I took a look at my driver’s license photo today. It’s from a few years ago. I looked like Baron Vladimir Harkonnen there. My face looks so much better now.

    By the way, you made a crack about salads. If you know how to put the right stuff on them, they can be pretty amazing. For anyone taking the plunge, it takes some time to retrain the taste buds that are used to flavor overload. Once you get the yummy evil stuff out of your system, you’ll start to taste food more. While I wouldn’t want to live on salad every meal for the rest of my life, you can put together some pretty amazing meals.

  25. greg says:

    It takes more effort to attain something than maintain it. It takes more effort to get the weight off than keep it off. Of course, if no lifestyle change went along with the diet, if you go back to the old ways the moment you hit goal, then you’ll eat yourself back up to your fat pants.

    Of course, if Tyler wants to start competing in amateur sporting events, that’s a different level of commitment. If he wants to do endurance bike racing or marathons and the like, he’ll be putting in as much effort for that as for losing the weight but it can be a part of his life rather than taking it over. It may be that he needs this sort of involvement to keep his mind engaged and working towards something, that not having a goal and program in mind would enable laziness and backsliding.

    Moderation is a good thing but you also have to be careful to not moderate to the point of no longer doing it! Sapping commitment and backsliding are the biggest enemies of the formerly hefty. Those bad habits can slide right back in, just like the alcoholic picking up the bottle after ten years, just like the ex-smoker picking up that cigarette.

  26. TwMi says:

    You are so right about this approach! I agree 100pct. That is my attitude as well, either your committed or your not- you are most definitely committed.

  27. I’m bringing it with you. And I don’t think you sound ungrateful for how far you’ve come. I don’t think you’d trade where you are now for where you started from, right? It’s not ungrateful to want to continually improve your body, your life, your mind, etc. THAT is just life. Can’t wait to see what’s in store!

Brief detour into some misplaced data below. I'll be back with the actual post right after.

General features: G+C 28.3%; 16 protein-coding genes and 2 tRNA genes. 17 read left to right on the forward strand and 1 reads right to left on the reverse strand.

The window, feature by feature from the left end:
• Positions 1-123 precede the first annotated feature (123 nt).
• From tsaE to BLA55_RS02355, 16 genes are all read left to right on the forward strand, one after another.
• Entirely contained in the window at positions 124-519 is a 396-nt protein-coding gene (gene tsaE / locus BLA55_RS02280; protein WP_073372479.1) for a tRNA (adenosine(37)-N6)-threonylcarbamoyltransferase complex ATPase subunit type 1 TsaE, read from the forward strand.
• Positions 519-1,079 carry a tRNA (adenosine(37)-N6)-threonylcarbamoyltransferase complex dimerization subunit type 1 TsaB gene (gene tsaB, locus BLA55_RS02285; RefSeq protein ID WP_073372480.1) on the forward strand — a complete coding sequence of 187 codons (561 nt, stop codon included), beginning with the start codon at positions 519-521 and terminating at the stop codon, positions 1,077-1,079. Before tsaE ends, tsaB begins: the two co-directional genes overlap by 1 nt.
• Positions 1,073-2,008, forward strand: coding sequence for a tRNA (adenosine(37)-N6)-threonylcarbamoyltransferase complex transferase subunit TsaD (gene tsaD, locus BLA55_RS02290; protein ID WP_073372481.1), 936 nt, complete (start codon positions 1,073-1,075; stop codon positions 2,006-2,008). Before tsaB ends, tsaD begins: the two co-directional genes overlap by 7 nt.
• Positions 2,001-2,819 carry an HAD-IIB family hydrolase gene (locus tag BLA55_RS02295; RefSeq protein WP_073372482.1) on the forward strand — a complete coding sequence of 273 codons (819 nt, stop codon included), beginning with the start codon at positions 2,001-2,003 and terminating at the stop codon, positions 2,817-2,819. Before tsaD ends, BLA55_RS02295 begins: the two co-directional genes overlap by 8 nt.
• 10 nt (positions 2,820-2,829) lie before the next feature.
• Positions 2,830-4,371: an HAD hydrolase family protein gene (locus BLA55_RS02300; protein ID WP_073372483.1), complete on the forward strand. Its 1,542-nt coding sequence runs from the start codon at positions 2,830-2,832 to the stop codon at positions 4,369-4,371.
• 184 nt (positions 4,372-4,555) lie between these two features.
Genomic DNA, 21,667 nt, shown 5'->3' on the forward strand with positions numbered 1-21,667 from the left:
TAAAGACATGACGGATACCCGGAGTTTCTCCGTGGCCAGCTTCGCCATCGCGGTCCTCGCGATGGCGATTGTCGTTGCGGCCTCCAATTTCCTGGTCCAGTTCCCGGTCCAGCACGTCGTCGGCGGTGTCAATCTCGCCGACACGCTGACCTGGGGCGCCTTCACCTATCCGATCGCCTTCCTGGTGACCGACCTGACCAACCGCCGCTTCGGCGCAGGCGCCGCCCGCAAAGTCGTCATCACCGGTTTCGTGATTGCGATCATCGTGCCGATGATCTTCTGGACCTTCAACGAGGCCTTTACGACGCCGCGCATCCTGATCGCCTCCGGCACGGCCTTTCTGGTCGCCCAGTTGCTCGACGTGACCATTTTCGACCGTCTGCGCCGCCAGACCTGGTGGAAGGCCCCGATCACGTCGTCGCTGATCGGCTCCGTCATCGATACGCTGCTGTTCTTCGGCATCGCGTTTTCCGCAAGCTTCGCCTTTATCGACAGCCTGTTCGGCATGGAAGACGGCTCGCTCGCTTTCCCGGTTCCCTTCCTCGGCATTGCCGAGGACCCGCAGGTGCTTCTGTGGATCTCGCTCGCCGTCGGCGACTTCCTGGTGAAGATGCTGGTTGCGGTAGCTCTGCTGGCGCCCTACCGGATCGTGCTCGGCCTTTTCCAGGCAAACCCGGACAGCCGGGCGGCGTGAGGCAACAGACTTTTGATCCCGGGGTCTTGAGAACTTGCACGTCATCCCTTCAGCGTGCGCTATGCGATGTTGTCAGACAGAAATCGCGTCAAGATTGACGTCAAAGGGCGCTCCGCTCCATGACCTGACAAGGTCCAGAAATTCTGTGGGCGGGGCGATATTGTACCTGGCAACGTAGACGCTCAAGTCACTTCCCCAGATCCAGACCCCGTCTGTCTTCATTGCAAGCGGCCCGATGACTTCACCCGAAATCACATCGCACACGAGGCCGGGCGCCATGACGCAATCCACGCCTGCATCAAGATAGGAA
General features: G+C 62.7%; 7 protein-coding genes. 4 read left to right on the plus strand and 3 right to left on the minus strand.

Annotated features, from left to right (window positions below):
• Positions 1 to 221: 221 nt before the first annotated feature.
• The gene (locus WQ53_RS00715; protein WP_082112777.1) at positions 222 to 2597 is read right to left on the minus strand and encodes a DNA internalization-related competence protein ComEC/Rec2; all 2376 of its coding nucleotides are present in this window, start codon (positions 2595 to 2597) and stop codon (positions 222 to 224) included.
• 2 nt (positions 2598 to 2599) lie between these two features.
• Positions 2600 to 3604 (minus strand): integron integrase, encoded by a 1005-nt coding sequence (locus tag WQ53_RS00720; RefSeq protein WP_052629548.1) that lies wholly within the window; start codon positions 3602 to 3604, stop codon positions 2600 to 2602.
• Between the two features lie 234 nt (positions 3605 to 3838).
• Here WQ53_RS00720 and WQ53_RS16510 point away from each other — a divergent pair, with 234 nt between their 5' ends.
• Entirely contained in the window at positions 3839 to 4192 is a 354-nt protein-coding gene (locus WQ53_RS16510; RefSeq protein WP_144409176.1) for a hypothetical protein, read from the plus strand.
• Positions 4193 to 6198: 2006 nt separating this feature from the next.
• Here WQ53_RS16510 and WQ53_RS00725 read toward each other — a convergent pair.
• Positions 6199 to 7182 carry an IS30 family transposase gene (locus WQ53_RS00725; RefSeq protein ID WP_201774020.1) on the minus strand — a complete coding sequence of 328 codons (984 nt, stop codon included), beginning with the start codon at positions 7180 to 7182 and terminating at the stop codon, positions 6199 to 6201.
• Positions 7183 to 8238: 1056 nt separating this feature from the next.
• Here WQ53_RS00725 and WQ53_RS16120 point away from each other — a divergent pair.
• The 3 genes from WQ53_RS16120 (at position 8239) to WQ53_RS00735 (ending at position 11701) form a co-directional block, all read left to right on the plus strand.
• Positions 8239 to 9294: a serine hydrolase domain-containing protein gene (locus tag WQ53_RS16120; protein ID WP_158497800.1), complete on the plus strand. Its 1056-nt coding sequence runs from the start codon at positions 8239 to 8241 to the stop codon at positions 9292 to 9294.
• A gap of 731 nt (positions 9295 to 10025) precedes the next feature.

28. I, too, eventually want Hulk Hogan anacondas, but for now, gotta keep cutting the weight first.

  29. Maria says:

    Oh I get what you are saying. Sorry about the misunderstanding. I am so glad that you replied back. You are for surely right you earned it and every bit of it.

  30. Ven says:

    That is so incredibly inspiring. I’m succumbing an awful lot to weekend indulgences when I’m out with friends; you make me want to be stricter with myself. Hurgh!

  31. Sean says:

    As you are working on your new diet I have a few suggestions. I found it hard to get my protein levels to where I wanted so here is some foods that I found that I can deal with.
    *1% cottage cheese (add pineapple).
    *Special K w/ protein is one of the lowest calories per cup cereal
    *8th continent light vanilla soy milk – actual prefer this to req milk now
    *dynamize protein powder – lowest fat highest protein
    *96% lean beef tacos with 80 calorie burrito shells – add lettuce for more volume
    *Egg beaters – add 2 oz of lean 5% fat ham
    *tyson bagged precooked chicken – makes a quick sandwich
    *35 calorie nickles whole wheat bread – use as a low calorie bun for ham or 96%
    *Sauerkraut has almost no calories

    Oh and stay away from protein bars – they are glorified candy bars and I am stupid addicted to them – trying to quit.

    Good luck with stage 2!!

  32. Alan says:

    Thanks Tyler. I know you’ll do it.

  33. Nathan says:

    Step it up a notch!
    Try a 4 hour bike ride at a nice pace – on a real road bike.

    Go Go Go!!!

  34. Erika says:

    “I worked to lose the first 144 pounds and I’ll have to work even harder to earn anything that comes after it.”

    This is – verbatim – exactly where I am with this. After the first 145, I started coasting.. sure enough, I began believing my own hype and actually began slowing down in my progress and eventually, my efforts.

    It’s amazing how much of the outside world you have to shut out in order to focus, get your head in the game and KEEP it there. Just stay focused and ALWAYS stay conscious, and I’m positive you’ll get there. 🙂